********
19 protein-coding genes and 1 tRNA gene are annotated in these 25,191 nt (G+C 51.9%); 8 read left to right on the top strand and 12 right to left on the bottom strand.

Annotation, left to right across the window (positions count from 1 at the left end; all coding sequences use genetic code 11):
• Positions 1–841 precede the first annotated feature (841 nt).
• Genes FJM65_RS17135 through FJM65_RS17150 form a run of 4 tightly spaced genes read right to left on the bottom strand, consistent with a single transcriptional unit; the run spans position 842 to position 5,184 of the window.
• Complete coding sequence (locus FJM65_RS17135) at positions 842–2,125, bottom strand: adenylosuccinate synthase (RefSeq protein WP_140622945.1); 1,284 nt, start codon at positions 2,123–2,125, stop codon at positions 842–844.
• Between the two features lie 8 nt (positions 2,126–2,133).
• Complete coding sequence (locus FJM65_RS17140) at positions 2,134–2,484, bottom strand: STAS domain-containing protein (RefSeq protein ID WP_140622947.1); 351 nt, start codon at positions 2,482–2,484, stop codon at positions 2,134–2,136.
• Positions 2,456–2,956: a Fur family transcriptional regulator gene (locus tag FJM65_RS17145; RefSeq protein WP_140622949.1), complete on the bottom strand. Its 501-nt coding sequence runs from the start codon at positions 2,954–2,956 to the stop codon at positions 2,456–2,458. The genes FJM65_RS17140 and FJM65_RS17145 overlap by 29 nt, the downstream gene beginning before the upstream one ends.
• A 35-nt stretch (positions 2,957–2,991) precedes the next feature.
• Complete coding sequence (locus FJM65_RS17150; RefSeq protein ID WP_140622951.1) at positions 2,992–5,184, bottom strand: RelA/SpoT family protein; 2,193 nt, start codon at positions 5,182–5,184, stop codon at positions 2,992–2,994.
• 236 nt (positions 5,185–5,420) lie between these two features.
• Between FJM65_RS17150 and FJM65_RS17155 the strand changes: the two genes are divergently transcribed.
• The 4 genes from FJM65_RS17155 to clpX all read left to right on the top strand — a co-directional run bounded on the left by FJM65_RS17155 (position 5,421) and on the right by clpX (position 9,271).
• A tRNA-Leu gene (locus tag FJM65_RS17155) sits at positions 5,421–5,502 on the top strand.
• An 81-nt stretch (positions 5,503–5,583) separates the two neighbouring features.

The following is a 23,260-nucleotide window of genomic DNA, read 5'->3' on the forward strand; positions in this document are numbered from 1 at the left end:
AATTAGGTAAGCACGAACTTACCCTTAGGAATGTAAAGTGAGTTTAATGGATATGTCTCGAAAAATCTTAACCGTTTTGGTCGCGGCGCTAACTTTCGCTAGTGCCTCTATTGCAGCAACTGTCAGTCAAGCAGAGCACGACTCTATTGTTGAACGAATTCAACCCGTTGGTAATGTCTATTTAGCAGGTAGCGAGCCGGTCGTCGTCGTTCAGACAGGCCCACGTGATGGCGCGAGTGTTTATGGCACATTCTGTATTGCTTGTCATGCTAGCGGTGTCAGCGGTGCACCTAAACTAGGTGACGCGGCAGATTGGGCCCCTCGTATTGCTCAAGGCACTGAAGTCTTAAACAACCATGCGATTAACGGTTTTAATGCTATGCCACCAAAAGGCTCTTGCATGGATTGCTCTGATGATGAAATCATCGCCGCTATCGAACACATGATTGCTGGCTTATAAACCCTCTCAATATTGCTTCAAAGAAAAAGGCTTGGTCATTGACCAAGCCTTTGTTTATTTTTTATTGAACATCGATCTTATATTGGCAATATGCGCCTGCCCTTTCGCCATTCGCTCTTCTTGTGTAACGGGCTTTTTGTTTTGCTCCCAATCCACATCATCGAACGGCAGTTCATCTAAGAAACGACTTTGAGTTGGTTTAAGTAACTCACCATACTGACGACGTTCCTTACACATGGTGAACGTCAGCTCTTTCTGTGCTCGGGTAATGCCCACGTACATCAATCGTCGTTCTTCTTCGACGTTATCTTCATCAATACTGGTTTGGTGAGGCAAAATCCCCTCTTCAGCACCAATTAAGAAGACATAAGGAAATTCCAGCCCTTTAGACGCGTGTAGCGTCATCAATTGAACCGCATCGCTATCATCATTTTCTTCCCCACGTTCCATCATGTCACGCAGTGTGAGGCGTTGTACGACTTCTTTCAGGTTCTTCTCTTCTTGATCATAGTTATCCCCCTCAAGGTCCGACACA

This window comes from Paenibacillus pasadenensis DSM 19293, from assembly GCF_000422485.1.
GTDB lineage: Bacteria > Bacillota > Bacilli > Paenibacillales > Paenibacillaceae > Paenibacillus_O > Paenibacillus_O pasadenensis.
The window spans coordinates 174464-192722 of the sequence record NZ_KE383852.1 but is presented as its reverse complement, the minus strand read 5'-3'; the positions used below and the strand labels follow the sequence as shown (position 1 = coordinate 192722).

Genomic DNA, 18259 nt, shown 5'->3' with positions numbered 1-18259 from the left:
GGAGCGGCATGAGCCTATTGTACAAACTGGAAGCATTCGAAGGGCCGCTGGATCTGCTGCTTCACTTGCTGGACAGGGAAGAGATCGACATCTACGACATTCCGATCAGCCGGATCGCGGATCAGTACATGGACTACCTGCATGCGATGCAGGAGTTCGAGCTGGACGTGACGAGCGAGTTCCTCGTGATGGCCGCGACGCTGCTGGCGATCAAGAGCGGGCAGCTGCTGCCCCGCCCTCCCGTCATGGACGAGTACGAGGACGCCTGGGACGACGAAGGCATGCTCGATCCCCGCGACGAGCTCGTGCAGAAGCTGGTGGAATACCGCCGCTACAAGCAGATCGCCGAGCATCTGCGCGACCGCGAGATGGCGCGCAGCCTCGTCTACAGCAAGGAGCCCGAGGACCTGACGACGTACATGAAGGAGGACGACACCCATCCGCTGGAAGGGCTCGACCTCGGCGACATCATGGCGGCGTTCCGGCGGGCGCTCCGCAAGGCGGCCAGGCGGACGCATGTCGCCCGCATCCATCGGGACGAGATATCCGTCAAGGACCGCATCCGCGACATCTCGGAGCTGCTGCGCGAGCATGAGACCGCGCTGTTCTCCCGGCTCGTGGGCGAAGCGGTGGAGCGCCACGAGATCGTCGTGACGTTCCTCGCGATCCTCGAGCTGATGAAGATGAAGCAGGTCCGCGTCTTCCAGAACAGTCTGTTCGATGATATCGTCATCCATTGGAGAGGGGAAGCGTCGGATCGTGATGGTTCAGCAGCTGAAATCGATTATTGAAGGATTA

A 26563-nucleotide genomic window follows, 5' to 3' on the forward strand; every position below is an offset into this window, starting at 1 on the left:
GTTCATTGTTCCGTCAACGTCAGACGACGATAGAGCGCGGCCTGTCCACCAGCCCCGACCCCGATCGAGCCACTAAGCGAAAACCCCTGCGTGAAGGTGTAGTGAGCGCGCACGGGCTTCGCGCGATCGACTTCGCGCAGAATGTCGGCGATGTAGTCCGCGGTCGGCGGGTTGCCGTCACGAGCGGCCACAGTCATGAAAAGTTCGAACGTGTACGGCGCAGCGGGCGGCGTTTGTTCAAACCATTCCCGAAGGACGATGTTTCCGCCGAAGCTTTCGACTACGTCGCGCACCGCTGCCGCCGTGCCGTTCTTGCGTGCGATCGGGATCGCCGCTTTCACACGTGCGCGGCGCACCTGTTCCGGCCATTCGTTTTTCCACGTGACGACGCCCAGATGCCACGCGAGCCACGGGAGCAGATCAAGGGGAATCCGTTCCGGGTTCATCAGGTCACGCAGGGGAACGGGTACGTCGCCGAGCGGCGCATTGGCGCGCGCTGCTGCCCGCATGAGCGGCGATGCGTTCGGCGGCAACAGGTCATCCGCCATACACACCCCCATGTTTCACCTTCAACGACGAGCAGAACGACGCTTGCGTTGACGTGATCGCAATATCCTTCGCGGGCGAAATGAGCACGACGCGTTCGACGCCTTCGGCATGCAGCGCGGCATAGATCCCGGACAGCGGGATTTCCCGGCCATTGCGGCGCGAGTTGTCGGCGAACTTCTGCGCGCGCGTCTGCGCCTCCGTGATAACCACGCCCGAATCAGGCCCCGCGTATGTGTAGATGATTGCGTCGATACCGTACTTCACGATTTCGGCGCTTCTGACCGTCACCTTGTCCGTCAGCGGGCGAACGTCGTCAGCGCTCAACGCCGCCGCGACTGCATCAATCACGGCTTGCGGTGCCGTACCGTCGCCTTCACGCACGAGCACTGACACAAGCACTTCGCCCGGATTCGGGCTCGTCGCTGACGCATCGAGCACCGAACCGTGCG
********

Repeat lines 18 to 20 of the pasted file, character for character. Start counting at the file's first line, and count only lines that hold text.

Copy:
This window comes from Paenibacillus pasadenensis DSM 19293, from assembly GCF_000422485.1.
GTDB lineage: Bacteria > Bacillota > Bacilli > Paenibacillales > Paenibacillaceae > Paenibacillus_O > Paenibacillus_O pasadenensis.
The window spans coordinates 174464-192722 of the sequence record NZ_KE383852.1 but is presented as its reverse complement, the minus strand read 5'-3'; the positions used below and the strand labels follow the sequence as shown (position 1 = coordinate 192722).